COVID-19: Pressing Fast Forward on Digital Transformation
The global scale and impact of COVID 19 means that the year 2020 will have a special place in history alongside other major, global events like two World Wars, the Spanish flu, the great depression and the global financial crisis in 2008. It will literally be remembered as ‘the year the earth stood still’.
While that can be said for the physical world – global aviation being brought to a virtual standstill, people ‘locked down’ at home for weeks or months at a time, city centres being left virtually empty, businesses closing down – the same can’t be said for the digital world.
In fact – in terms of global, digital transformation – COVID-19 has proved to be the equivalent of ‘pressing the fast forward button’ and propelling us into the future. More accurately, COVID-19 has made the future arrive in the present a bit more quickly than it would have otherwise done.
The reason I like to put it that way is because digital technology, underpinned by increasing connectivity, has been around us for a while and changing all aspects of our lives whether that be at work or in our daily lives. Where would we be without smartphones for example? Before COVID 19 – when we all used to commute – if you looked around a train carriage, nearly every single person would have a smartphone in their hands and would be browsing the internet, reading a book or listening to music.
In terms of global, digital transformation, COVID-19 has proved to be the equivalent of ‘pressing the fast forward button’ and propelling us into the future.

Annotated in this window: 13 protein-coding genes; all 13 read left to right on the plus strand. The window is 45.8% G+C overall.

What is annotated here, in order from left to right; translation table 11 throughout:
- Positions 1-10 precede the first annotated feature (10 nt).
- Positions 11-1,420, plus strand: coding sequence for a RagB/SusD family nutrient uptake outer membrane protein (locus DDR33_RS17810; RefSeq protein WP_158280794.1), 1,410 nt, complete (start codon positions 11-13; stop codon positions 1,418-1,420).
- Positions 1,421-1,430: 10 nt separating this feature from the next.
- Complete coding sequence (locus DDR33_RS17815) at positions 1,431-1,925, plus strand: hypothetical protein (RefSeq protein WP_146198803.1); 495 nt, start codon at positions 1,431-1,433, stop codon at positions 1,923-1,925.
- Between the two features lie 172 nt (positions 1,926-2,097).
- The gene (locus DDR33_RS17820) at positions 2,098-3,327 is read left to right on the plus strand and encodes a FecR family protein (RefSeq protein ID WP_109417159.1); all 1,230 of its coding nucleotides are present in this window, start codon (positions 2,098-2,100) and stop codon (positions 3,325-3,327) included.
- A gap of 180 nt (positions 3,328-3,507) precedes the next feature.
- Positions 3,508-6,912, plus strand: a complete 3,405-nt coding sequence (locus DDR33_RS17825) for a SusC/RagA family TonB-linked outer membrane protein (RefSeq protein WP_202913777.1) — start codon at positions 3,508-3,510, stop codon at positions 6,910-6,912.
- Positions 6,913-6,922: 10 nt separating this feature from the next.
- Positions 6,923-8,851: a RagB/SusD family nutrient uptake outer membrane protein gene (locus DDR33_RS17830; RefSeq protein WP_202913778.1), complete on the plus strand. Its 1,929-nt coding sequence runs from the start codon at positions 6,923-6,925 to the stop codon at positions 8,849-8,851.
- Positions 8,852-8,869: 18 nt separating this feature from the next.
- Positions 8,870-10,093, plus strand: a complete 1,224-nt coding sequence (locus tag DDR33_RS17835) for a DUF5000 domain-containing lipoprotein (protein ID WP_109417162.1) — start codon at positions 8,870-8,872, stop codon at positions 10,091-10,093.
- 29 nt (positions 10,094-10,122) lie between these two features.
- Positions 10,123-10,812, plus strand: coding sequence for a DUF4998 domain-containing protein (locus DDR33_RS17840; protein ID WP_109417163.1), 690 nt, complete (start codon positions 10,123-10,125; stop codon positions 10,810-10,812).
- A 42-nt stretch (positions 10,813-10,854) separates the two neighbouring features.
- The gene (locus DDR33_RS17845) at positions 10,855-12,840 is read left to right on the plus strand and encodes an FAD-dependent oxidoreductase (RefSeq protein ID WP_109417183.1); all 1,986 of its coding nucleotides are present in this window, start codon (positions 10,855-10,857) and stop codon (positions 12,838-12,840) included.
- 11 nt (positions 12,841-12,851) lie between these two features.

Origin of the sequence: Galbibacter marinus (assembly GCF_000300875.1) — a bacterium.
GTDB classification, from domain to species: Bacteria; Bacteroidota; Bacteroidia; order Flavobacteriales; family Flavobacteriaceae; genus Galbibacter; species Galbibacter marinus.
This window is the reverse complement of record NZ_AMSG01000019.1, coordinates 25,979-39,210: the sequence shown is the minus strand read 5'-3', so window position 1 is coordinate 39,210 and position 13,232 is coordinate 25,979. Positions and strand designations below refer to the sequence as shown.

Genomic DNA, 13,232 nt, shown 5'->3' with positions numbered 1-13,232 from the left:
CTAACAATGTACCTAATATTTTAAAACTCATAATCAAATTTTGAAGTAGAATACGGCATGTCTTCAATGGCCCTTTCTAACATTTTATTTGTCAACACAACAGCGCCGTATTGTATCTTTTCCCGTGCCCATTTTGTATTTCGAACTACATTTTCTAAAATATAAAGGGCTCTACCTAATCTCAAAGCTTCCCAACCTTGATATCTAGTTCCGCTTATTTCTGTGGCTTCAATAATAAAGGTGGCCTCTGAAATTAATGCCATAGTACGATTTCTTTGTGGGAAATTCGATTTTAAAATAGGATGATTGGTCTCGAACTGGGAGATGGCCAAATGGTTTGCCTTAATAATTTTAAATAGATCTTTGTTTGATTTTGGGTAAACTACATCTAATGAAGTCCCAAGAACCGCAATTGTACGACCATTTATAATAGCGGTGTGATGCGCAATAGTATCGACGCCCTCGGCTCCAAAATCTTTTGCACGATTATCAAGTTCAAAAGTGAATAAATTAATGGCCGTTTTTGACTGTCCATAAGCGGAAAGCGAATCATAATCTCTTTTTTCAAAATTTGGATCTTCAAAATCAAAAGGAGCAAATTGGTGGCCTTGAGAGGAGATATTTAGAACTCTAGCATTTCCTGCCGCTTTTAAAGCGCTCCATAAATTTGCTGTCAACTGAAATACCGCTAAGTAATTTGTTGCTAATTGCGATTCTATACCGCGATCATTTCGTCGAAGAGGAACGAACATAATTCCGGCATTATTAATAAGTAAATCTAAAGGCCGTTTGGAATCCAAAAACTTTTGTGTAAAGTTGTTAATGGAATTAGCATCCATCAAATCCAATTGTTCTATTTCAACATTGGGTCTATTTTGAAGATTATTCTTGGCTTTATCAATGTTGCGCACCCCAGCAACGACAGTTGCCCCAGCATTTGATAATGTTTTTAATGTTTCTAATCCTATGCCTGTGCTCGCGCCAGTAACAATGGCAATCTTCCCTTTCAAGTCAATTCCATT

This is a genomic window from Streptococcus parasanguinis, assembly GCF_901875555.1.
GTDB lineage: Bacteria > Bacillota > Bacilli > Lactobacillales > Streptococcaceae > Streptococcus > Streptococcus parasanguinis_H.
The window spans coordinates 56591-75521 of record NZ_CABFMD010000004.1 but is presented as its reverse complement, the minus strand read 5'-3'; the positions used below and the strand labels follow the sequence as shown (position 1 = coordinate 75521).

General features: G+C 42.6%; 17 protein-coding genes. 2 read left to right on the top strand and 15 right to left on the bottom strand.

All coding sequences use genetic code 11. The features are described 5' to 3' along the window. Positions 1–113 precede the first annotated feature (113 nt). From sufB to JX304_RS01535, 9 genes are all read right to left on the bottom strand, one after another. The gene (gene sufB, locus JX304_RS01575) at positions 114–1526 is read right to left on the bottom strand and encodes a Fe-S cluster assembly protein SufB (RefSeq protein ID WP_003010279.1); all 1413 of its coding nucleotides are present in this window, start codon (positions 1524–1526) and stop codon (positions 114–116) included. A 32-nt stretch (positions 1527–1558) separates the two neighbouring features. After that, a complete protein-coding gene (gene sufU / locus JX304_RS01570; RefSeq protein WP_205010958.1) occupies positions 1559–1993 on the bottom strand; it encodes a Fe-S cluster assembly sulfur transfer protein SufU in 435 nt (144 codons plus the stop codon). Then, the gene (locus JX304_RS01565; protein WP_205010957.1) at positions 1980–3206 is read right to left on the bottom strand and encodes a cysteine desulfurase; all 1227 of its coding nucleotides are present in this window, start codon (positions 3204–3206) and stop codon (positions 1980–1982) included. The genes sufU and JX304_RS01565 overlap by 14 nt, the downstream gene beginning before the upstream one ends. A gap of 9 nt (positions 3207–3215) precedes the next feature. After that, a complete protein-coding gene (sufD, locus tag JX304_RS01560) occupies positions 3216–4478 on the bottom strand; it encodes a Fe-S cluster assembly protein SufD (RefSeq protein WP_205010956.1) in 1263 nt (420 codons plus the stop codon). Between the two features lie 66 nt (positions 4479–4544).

I bought my first CD player in 1990, consigning my beloved vinyl record collection to the loft. My CD collection now sits next to it – and has done for the last five years. That means that vinyl records were a thing for about a hundred years, whereas CD’s only lasted twenty five. As COVID 19 has effectively ‘left shifted’ the future, that trend is only going to accelerate.
For those of us in business, COVID 19 represented a crisis that we had to manage. We re-organised our manufacturing teams into shifts to create ‘employee bubbles’ to keep them safe whilst continuing to meet commitments to Customers as best we could. We sent our office staff home and asked them to continue to work remotely as best as they could. In some cases, we furloughed our staff to protect their livelihoods as well as their health. That’s what businesses are good at – managing a crisis, limiting the damage to their staff, their Customers and their shareholders and plotting a path to recovery – to some kind of ‘new normal’ that recognises the business environment might have changed forever.
For me, diligently managing a crisis and transitioning to a ‘new normal’ way of doing business, and recognising the unprecedented opportunity presented by COVID 19 ‘left shifting’ the future into the present, are two fundamentally different business leadership mind sets. One might lead to some businesses surviving COVID 19 as a result of sensible management action, whereas the other will lead to some businesses positively thriving as a consequence of it.
There is a word that has become very fashionable in (particularly) big businesses these days and that is ‘governance’. Good governance is what will cause well run businesses to survive COVID 19.
It will be those businesses that are able to unlock the collective imagination of their organisations that will thrive rather than merely survive.
There is a word that is used less often in business and that is ‘imagination’. I believe there is one thing that is certain about the acceleration of digital transformation and global connectivity that has been driven by COVID 19, and that is – if you can imagine something – then you can do it. It will be those businesses that are able to unlock the collective imagination of their organisations that will thrive rather than merely survive.